State officials can also use waivers to make crucial changes in the financing of health insurance within their health insurance exchanges, such as the eligibility and rules for cost-sharing subsidies and the so-called “premium tax credits.”
For example, they can alter the payment amounts, the benchmarks for setting the payments, and change the rules concerning family size and income eligibility.
Coping With Limitations
When the Senate recently abandoned health reform legislation, it also jettisoned an amendment easing the process for state officials to secure a Section 1332 waiver.
Notwithstanding the greater difficulty under current law, state officials, seeking a waiver, can still make progress in reducing Obamacare’s regulatory costs on the individual and small group markets. They can also improve, to some extent, the functioning of the Obamacare exchanges within their state borders.
Under current law, state officials offering alternatives must meet certain statutory conditions.
First, under current law, the state health insurance alternatives must enroll as many persons in coverage as Obamacare. The good news for state officials is that this condition is getting easier and easier to meet, since Obamacare coverage projections have routinely fallen far below expectations.
The Congressional Budget Office projections, for example, have been laughably inaccurate. State officials, therefore, should have little trouble meeting Obamacare’s enrollment levels.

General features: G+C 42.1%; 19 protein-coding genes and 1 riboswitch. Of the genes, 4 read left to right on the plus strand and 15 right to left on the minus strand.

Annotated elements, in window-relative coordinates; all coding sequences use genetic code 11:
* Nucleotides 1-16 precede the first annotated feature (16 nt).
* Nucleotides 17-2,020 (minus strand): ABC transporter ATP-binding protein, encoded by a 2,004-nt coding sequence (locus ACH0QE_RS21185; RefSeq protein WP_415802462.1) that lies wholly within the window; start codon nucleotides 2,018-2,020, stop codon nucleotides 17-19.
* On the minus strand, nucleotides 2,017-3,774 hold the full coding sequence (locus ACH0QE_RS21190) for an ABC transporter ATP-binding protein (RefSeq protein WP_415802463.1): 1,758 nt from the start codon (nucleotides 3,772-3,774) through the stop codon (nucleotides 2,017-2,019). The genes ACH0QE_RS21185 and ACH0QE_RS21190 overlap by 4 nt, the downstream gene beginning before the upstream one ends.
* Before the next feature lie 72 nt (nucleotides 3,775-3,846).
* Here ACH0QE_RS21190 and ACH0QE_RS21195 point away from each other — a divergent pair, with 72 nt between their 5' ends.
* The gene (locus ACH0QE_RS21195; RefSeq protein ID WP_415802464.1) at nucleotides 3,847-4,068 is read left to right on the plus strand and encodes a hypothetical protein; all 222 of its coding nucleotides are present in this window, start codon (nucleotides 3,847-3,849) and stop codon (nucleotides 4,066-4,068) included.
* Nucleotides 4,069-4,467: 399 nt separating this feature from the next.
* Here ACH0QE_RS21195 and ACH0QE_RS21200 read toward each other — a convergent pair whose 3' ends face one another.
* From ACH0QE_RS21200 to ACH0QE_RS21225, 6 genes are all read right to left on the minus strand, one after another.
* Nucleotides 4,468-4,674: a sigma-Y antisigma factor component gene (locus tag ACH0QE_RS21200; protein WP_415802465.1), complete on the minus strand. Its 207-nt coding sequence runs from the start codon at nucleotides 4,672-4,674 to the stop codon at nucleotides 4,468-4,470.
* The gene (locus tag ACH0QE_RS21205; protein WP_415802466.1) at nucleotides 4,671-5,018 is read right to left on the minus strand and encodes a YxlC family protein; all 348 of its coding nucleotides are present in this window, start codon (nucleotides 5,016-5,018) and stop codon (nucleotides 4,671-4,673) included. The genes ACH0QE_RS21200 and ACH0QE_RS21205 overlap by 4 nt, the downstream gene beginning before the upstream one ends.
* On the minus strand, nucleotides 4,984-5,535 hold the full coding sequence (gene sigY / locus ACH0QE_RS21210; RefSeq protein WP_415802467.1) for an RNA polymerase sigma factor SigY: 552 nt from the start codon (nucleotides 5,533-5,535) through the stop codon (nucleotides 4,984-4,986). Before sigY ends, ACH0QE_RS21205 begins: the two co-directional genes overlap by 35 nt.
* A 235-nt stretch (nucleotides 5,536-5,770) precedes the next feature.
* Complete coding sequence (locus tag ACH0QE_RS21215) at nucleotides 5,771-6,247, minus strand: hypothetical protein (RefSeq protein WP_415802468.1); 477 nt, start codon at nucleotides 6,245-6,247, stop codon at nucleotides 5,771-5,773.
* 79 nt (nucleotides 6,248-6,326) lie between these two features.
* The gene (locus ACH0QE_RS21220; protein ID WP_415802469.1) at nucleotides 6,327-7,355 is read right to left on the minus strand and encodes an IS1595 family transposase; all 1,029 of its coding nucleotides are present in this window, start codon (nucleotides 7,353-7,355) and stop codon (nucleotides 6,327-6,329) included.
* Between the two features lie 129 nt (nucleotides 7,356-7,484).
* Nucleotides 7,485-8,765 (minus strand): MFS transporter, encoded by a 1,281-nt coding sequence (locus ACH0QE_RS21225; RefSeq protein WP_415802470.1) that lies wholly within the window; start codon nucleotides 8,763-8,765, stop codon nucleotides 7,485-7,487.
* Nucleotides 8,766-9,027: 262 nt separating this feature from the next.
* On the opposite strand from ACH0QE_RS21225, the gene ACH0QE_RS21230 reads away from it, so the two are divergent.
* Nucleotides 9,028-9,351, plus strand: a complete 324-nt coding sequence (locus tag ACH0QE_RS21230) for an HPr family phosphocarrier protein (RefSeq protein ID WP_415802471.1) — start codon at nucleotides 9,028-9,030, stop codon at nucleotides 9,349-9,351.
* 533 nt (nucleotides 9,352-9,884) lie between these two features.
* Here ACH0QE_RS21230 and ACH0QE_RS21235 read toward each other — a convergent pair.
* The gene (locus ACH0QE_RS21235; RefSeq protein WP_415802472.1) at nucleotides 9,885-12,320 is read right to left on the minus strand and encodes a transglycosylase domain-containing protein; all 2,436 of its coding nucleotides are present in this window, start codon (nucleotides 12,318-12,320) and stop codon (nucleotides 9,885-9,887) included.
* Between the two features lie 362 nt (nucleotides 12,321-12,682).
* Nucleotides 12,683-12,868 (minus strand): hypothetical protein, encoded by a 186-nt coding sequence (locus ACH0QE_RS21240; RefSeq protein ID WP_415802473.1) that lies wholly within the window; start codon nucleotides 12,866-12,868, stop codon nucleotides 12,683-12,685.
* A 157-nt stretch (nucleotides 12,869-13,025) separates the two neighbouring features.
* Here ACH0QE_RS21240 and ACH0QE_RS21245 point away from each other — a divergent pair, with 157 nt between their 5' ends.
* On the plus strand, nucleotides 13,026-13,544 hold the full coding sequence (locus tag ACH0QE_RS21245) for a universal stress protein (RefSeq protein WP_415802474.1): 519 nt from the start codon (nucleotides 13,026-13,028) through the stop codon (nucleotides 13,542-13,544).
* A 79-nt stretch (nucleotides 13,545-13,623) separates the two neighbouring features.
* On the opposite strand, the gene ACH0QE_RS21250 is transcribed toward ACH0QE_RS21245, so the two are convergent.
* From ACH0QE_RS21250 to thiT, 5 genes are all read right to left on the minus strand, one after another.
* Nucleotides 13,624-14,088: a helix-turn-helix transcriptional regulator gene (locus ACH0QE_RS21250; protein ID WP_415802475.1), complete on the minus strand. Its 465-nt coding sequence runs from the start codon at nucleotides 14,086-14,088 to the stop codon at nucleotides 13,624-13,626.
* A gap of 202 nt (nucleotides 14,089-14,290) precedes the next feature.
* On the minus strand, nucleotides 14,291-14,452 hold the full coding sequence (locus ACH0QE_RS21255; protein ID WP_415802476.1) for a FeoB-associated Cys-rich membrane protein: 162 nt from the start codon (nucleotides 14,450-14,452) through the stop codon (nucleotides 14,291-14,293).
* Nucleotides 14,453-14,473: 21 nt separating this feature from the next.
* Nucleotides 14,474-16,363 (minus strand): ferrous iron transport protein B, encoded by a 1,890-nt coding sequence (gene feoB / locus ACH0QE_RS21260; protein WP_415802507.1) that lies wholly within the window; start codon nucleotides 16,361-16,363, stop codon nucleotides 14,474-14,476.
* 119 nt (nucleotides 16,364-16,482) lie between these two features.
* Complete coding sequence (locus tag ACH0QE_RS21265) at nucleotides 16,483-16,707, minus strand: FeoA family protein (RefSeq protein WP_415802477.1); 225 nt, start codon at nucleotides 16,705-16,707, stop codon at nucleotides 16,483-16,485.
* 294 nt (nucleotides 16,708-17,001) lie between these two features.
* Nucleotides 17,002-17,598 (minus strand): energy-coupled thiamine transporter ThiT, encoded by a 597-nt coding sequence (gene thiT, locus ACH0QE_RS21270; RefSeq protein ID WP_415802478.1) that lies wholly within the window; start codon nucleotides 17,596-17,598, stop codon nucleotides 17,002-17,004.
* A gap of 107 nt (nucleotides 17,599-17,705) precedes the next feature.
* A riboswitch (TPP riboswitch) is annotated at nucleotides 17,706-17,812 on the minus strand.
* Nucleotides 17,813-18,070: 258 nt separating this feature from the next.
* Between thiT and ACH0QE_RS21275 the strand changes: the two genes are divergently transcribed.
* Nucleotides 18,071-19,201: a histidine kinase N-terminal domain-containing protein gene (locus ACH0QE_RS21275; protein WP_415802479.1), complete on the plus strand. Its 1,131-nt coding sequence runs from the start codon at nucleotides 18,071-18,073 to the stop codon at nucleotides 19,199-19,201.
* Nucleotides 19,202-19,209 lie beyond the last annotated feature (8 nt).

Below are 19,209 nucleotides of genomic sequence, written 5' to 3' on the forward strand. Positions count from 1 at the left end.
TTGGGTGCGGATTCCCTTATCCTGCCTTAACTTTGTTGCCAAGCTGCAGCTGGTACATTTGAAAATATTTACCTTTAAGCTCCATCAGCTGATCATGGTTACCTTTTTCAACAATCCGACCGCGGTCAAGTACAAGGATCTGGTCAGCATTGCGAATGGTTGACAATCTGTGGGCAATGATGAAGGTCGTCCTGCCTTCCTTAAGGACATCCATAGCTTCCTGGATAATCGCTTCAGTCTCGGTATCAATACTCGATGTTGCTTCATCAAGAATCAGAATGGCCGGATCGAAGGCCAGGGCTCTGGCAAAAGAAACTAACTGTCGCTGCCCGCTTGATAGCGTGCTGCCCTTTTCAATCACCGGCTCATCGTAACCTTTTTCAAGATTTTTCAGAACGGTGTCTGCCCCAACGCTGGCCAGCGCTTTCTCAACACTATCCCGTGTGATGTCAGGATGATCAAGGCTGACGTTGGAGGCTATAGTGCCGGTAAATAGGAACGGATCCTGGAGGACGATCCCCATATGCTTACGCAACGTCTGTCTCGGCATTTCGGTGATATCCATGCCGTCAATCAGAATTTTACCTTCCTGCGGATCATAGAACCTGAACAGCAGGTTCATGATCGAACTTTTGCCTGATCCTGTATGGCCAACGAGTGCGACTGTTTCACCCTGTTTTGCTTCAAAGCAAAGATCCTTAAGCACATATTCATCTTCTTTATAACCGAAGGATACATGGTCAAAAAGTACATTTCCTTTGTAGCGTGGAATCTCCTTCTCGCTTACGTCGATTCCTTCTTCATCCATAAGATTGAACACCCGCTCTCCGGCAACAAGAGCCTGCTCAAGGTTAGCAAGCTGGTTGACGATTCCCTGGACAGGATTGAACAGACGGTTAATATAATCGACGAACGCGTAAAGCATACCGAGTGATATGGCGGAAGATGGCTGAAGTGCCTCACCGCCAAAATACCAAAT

Second, state alternatives must meet Obamacare’s standards for “comprehensive” coverage and cost-sharing requirements. While these standards pose more of a challenge, the Department of Health and Human Services also has the administrative authority to interpret and apply these standards.
State officials should be mindful of the fact that administrative agencies, assuming that their rules are reasonable, legally enjoy a privileged position in their interpretation of the rules that they promulgate and apply.
In Chevron USA Inc. v. Natural Resources Defense Council (1984), the Supreme Court ruled that courts should defer to an agency’s interpretation of the law in issuing regulations unless that interpretation is unreasonable.
Third, the state alternatives must not contribute to an increase in the deficit. For conservative governors and legislators, this should be no obstacle.
In 2010, Congress enacted Obamacare on a narrow partisan basis and in the teeth of popular opposition. The national health law epitomizes Washington liberals’ agenda of central planning and bureaucratic control. Its negative consequences were predictable from the very beginning.
The millions of Americans who voted for change, and expected change in federal health policy, are justly angry and frustrated at the poor performance of the Senate.
The good news is that we have a federal system of government, where the people can act through their governors and state legislators. Time for state officials to step up.
*Originally published in The Daily Signal, click here.